The Next Big Thing

I've just been tagged in The Next Big Thing, a way for writers to share their upcoming projects, by my friend and writing teacher Merridawn Duckler, an accomplished writer and senior fellow at The Attic. You can read her post about her upcoming work here.


What is your working title of your book?
The Last Firewall. For a long time it had a pretty generic working title, but then I had a contest on Facebook to name it. Given a three sentence summary, my niece came up with this title, which I'm quite happy with.
Where did the idea come from for the book?
I'm writing a series of novels set in the same universe. Each tells a unique story, but the books are set ten years apart. Part of my goal is to explore the future of technology: What will the work look like in 2030, 2040, 2050?
The idea for this particular story came from my love of Buffy the Vampire Slayer and The Matrix. I wanted to blend the two in a cyberpunk story. 
What genre does your book fall under?
I called my first two books (Avogadro Corp and A.I. Apocalypse) science fiction, but readers labeled them technothrillers. There's a fine line where the technology is believable and not too distant, where a book can cross from science fiction into a technothriller. The Last Firewall is set in a future where robots and artificial intelligence are commonplace, and although I think it's a realistic prediction of what life will be like in twenty-five years, I suspect readers will label it science fiction.
Which actors would you choose to play your characters in a movie rendition?
This is a great question. The protagonist is a nineteen year old woman, who is smart, independent, and scrappy, but she gets in over her head. Whoever plays her has to be able to be strong and vulnerable at the same time, and because of the age, she's doing to be someone who is just up and coming now. Any suggestions?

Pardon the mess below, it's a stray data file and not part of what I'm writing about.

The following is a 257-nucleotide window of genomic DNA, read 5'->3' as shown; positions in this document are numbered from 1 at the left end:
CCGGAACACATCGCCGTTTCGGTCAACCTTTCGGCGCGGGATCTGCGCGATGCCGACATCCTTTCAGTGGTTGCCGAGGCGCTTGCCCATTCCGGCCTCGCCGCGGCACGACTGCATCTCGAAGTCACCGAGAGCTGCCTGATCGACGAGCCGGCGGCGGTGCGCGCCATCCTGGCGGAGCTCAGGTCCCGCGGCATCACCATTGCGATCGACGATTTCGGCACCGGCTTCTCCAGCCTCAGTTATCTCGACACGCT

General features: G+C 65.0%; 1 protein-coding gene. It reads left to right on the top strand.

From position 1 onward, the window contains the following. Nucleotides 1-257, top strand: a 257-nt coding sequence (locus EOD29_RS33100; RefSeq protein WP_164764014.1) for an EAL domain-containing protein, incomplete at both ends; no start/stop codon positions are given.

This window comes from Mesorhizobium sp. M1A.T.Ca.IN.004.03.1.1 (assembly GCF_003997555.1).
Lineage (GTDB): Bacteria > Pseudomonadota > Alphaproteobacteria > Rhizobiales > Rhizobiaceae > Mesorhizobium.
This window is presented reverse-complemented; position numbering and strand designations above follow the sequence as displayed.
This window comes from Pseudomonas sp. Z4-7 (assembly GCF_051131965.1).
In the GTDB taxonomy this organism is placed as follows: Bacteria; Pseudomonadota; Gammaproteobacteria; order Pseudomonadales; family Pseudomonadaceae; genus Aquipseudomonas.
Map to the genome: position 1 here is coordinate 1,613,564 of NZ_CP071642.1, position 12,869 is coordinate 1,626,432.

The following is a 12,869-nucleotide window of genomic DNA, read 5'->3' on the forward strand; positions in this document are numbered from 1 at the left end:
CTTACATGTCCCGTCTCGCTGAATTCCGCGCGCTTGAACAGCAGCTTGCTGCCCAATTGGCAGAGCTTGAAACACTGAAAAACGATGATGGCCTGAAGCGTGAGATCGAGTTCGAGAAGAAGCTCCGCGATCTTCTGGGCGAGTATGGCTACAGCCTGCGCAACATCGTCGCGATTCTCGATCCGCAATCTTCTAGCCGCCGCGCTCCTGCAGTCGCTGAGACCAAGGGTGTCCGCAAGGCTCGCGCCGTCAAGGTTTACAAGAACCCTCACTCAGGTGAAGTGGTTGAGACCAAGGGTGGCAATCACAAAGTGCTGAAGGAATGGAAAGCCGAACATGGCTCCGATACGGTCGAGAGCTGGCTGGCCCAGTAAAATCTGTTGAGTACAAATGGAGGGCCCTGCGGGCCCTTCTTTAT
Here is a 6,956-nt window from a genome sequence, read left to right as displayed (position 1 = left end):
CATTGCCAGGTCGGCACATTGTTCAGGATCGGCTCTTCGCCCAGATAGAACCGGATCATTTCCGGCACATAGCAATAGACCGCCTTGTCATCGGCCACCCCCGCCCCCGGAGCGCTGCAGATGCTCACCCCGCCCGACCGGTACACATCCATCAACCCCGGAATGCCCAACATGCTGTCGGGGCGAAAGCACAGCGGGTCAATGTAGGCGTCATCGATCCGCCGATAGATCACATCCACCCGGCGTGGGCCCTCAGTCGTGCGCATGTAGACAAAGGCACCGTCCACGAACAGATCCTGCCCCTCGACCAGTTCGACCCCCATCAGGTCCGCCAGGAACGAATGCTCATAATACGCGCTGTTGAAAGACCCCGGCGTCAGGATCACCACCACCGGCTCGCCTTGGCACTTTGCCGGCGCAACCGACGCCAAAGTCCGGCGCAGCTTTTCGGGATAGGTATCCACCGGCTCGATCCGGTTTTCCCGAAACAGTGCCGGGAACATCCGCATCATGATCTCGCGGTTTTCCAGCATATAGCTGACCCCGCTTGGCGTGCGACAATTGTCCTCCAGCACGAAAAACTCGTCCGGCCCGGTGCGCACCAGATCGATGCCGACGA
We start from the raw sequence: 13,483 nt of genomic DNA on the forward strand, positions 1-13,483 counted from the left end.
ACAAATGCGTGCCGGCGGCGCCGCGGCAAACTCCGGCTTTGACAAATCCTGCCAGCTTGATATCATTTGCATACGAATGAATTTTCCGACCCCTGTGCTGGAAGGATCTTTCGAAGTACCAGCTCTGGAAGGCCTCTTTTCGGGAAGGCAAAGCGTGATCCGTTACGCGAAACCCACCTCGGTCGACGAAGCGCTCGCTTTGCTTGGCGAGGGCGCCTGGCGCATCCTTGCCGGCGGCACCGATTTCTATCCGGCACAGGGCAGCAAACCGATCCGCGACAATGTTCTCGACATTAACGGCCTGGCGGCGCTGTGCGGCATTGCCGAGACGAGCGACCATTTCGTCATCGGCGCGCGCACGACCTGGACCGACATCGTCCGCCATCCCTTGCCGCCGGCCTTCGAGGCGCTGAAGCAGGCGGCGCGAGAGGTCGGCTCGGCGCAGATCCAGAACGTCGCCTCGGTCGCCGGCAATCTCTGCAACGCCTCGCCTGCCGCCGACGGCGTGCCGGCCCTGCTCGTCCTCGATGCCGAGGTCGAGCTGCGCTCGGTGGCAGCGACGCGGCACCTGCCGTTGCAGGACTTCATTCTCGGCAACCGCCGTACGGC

What is the one-sentence synopsis of your book?
When a flawed nineteen year old girl is all that stands between a powerful AI and its quest for world domination, she must come to terms with the power she's always had but never known.
Will your book be self-published or represented by an agency?

I'm represented by Bernadette Baker-Baughman of Victoria Sanders & Associates. This is a change for me as my previous novels were self-published.

How long did it take you to write the first draft of your manuscript?
It took about nine months from the time I started until I typed the closing line, and then I've had another year of editing since finishing the first draft.
What other books would you compare this story to within your genre?

It has elements in common with Ramez Naam's Nexus, older cyberpunk like Hardwired and Neuromancer, and modern stories about artificial intelligence like Daemon and my own A.I. Apocalypse.  

Who or what inspired you to write this book?

In fact, if you look at a lot of the classic cyberpunk stories, like NeuromancerHardwired, and Snow Crash, they have female sidekicks that are fascinating characters, but they just never get front-stage. I wanted to write a modern cyberpunk Buffy.
This week and next, please check out some other fantastic writers who will share their projects with you:
  • Brad Wheeler is the author of Fugitives from Earth, a classic space opera novel. Another indie writer here in Portland, he's also one of the founders of NIWA, the Northwest Independent Writer's Association. Check out his website
  • Tonya Macalino is the author of The Shades of Venice series, and another local writer. She also teaches classes on marketing and platform building for authors. Check out her website
  • Gene Kim is the author of The Phoenix Project: A Novel About IT, DevOps, and Helping Your Business Win, a novel about business and IT that programmers and ops folks will love. Check out his website
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